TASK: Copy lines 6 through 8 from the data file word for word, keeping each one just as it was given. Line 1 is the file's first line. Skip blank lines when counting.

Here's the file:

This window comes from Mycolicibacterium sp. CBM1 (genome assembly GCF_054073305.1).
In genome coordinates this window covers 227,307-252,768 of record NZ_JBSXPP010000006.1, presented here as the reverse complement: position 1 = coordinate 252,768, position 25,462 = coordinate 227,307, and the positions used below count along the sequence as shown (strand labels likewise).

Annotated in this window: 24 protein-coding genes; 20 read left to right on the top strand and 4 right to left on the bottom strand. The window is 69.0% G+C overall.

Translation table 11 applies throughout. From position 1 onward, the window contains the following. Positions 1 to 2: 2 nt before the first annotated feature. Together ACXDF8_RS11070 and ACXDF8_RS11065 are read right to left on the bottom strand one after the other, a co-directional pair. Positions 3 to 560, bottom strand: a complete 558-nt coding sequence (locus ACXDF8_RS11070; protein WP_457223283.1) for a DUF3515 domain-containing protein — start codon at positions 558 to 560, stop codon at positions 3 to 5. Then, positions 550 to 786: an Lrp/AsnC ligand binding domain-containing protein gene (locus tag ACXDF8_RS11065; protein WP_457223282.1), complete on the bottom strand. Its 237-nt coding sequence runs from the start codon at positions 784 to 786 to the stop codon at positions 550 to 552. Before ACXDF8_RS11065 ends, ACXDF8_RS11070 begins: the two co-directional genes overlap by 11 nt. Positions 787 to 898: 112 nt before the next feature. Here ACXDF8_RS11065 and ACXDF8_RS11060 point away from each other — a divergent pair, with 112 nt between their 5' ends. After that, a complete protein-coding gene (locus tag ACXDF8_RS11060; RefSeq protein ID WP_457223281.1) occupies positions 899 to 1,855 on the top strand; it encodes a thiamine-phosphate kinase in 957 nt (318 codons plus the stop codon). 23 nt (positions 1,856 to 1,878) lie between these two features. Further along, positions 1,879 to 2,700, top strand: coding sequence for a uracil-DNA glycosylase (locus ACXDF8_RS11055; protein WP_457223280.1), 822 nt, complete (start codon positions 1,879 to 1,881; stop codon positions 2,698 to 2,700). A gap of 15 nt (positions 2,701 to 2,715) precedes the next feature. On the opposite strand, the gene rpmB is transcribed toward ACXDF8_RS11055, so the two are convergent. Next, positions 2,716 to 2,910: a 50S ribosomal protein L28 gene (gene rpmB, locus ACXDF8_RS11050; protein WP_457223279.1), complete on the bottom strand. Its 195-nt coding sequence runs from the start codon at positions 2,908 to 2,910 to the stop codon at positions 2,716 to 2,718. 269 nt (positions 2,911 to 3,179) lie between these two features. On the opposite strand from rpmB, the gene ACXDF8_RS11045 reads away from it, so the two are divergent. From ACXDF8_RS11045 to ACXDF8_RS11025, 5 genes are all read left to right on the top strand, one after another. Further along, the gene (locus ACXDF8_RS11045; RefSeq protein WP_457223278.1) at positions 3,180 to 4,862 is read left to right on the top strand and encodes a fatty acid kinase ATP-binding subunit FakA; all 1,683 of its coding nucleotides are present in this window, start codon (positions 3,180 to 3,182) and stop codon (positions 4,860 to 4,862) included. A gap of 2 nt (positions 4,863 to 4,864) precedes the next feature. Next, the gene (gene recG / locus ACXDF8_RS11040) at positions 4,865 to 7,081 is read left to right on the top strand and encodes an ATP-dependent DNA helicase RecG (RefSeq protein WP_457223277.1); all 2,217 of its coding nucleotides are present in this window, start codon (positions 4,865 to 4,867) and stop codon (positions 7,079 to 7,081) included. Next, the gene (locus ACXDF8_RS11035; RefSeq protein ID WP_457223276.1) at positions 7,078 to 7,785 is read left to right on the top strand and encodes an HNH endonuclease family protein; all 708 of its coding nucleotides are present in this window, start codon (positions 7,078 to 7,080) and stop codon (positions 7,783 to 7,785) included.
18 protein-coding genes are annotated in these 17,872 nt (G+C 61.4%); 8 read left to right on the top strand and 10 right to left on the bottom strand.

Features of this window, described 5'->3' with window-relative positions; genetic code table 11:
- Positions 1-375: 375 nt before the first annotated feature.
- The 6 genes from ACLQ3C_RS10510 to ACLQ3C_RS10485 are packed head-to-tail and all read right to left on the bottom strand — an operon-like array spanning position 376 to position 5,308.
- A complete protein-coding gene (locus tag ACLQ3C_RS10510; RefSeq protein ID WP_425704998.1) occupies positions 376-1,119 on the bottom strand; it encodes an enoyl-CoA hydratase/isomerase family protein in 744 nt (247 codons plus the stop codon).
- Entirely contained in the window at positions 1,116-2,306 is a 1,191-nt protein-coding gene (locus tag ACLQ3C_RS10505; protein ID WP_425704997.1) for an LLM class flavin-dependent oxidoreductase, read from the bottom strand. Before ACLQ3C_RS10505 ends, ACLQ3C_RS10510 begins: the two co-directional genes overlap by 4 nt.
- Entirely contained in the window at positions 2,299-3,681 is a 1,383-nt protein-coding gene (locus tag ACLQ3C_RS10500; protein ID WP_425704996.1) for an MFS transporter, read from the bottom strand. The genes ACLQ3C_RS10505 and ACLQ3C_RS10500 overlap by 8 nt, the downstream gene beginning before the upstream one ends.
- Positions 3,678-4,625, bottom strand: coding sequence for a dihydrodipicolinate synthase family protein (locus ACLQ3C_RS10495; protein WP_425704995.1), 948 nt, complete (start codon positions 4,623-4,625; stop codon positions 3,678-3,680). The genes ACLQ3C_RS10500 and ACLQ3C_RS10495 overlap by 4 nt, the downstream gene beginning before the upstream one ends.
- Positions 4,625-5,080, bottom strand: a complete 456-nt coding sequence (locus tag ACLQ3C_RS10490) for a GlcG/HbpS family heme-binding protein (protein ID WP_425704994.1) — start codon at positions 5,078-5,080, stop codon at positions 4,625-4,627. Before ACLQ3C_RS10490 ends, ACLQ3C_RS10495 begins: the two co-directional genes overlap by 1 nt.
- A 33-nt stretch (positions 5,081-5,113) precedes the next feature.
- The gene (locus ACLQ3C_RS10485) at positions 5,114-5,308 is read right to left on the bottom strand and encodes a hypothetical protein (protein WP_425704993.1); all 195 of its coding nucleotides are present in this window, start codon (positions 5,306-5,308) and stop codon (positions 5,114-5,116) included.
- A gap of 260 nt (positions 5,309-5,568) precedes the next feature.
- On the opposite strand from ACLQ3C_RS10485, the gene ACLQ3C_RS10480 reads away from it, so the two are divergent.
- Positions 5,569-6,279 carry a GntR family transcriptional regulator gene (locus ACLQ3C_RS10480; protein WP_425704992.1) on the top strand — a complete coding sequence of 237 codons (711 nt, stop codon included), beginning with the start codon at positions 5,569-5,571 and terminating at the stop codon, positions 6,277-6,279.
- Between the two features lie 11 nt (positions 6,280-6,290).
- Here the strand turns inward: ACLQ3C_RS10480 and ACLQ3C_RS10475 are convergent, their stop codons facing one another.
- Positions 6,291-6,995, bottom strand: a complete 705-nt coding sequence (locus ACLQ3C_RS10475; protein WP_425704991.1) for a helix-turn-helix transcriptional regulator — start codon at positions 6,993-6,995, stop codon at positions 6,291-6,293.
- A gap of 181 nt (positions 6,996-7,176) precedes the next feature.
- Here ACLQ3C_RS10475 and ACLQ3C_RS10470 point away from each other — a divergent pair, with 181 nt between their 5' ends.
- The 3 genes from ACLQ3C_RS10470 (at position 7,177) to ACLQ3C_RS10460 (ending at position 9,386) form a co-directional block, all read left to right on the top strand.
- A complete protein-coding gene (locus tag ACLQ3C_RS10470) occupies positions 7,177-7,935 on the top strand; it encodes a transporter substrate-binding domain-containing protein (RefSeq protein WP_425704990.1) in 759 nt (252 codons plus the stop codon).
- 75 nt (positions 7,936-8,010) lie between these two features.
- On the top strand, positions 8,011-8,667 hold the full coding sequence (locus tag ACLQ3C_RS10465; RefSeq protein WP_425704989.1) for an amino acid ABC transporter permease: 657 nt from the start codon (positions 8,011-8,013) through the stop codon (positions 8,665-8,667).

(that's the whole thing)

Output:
Features of this window, described 5'->3' with window-relative positions; genetic code table 11:
- Positions 1-375: 375 nt before the first annotated feature.
- The 6 genes from ACLQ3C_RS10510 to ACLQ3C_RS10485 are packed head-to-tail and all read right to left on the bottom strand — an operon-like array spanning position 376 to position 5,308.